Filming Against the Odds: Five Films, Four Women Directors

The second season of KCC film nights for 2021 – still online only for the moment – is curated and introduced by Mark Morris:

Filming Against the Odds

KCC YouTube Channel, 14 May – 9 July 2021

Filming Against the Odds poster

Now in its 13th year, Korean Film Nights continues in 2021 with a second instalment – exploring pioneering female directors. In a special collaboration with the Korean Film Archive, the Korean Cultural Centre UK will release five films from four landmark directors, aiming to spotlight those who revealedthe existence and vision that the dominant gaze did not show, particularly directors who started their activities before feminist discussions began in Korea in the 1990s. All films will be free to watch and hosted on the KCCUK Youtube channel, they will be released every two weeks from 14th May. This season follows the tradition of the London Korean Film Festival, which dedicates a strand each year to Women’s Voices.

Our season includes the UK premiere of two films by Choi Eun-hee, Daughter-In-Law and A Princess’ One Sided Love, both unreleased in this country for over 50 years. Both costume dramas, Daughter-In-Law displays a real warmth and affection in its unlikely central relationship. The humorous A Princess’ One Sided Love stars a wildly popular Nam Jeong-im at the height of her career. Choi Eun-hee herself has a remarkable backstory, starting her career as an actress and becoming one of the biggest stars of Korean cinema in the fifties and sixties until she was abducted in 1978 and forced to make films in North Korea during the 1970s and 80s, before escaping via Vienna to the US in 1986 and finally heading back to Korea in 1999. Her prolific director husband, Shin Sang-ok, was eventually abducted along with her after having established Korea’s largest studio, Shin Films.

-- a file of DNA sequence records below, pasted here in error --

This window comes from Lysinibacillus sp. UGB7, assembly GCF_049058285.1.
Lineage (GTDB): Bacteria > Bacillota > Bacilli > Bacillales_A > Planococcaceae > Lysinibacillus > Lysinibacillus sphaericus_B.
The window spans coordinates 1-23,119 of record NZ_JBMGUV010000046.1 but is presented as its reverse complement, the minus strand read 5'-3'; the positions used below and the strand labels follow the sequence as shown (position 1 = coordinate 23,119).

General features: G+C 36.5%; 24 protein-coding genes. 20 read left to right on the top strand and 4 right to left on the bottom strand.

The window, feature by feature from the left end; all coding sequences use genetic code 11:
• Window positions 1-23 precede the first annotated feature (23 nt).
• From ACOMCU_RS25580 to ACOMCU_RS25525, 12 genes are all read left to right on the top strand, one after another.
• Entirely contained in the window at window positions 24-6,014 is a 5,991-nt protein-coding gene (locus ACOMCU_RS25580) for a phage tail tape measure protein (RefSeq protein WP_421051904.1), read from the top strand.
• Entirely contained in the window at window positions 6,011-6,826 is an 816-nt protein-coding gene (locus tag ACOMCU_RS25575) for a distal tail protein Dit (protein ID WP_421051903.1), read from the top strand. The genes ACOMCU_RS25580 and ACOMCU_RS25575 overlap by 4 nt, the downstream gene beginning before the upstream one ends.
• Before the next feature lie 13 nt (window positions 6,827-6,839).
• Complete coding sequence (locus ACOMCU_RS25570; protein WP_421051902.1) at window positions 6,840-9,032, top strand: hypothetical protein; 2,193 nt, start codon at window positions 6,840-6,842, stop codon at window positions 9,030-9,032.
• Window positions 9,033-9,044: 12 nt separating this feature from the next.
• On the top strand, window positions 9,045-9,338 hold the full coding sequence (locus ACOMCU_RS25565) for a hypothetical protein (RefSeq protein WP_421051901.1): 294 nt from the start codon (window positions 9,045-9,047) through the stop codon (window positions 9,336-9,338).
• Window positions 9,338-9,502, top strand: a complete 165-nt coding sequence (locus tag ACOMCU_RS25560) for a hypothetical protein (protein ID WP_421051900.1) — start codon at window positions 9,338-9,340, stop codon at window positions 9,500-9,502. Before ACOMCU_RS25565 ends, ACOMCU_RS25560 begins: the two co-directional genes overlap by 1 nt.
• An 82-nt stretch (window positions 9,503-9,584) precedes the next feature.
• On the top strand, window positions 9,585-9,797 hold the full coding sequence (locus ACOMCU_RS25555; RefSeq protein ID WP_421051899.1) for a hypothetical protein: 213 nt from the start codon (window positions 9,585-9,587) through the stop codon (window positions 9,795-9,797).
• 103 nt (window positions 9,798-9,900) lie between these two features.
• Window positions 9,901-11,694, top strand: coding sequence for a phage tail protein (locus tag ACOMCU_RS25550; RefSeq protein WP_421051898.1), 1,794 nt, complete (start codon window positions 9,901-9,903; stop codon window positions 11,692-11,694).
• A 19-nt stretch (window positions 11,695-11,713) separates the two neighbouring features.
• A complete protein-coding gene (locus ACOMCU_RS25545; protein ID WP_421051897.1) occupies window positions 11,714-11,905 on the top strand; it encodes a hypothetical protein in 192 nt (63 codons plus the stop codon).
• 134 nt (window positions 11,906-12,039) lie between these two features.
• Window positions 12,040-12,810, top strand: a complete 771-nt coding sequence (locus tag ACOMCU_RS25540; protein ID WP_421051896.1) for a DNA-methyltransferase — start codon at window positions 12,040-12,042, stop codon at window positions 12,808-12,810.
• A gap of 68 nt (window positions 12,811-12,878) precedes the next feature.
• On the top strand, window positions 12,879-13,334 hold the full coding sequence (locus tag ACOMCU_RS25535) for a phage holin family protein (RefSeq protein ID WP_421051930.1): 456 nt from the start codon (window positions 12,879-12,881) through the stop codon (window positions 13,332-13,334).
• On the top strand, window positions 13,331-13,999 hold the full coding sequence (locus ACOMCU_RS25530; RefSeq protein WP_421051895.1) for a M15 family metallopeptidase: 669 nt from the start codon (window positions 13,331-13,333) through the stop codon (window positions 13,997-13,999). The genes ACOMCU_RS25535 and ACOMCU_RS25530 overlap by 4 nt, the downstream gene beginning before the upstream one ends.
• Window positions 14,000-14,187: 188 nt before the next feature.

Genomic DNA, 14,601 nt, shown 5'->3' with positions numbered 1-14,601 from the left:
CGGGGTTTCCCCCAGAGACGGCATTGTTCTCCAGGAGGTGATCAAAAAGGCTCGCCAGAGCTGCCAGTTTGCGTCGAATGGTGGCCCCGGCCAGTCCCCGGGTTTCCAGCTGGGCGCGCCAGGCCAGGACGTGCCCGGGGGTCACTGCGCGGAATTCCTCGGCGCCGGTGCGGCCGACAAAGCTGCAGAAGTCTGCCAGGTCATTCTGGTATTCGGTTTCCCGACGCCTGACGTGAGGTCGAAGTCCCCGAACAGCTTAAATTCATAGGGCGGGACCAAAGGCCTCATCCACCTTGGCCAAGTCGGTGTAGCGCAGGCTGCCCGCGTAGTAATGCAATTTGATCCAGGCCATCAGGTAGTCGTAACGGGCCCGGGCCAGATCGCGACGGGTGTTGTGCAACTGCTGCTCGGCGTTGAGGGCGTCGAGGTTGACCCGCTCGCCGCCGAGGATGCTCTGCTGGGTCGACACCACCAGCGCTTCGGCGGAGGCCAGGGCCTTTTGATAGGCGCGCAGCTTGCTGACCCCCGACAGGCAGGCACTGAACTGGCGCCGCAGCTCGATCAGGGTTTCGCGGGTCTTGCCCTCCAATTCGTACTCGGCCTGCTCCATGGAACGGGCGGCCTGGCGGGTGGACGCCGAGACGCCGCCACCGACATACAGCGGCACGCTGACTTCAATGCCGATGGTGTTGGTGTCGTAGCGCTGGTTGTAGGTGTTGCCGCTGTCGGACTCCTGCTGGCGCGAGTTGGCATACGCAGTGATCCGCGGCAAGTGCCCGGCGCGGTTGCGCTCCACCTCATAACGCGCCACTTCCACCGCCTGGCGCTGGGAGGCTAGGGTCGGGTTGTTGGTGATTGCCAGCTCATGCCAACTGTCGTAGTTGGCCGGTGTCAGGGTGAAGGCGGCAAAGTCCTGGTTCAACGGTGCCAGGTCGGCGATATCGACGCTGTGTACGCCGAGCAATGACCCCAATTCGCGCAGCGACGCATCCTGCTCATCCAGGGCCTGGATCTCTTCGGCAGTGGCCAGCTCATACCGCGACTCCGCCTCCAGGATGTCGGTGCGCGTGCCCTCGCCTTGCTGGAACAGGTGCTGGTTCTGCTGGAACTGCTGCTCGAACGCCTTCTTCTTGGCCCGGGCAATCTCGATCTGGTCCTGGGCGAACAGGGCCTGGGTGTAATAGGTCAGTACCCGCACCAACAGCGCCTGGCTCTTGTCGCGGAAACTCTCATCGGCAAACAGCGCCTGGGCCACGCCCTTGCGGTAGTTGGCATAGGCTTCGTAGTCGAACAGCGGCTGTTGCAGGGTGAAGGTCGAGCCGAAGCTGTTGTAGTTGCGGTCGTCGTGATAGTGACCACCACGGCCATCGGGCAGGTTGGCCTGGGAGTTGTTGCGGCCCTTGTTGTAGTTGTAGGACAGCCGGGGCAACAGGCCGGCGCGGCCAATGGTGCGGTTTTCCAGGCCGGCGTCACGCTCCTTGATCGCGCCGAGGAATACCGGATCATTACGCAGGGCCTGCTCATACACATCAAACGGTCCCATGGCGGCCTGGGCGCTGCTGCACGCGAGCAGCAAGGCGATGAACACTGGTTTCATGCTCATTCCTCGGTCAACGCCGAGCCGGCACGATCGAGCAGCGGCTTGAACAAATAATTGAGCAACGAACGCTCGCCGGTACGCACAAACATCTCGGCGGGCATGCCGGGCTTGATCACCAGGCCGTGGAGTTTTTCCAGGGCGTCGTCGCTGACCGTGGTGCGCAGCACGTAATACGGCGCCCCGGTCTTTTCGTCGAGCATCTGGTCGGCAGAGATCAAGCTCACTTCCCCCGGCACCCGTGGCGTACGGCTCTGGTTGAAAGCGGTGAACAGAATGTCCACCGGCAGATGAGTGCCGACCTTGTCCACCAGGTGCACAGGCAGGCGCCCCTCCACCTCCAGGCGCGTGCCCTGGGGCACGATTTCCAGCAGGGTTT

Alongside Choi Eun-hee we will also be screening the International premiere of My Daughter Rescued From The Swamp from Lee Mi-rye, the first commercially successful female director in Korea. Her film ranked fifth most popular in 1986, its year of release. The film particularly connected with younger audiences, with main actress Kim Jin-ahgiving an extraordinary performance as rebellious teenager Yuri.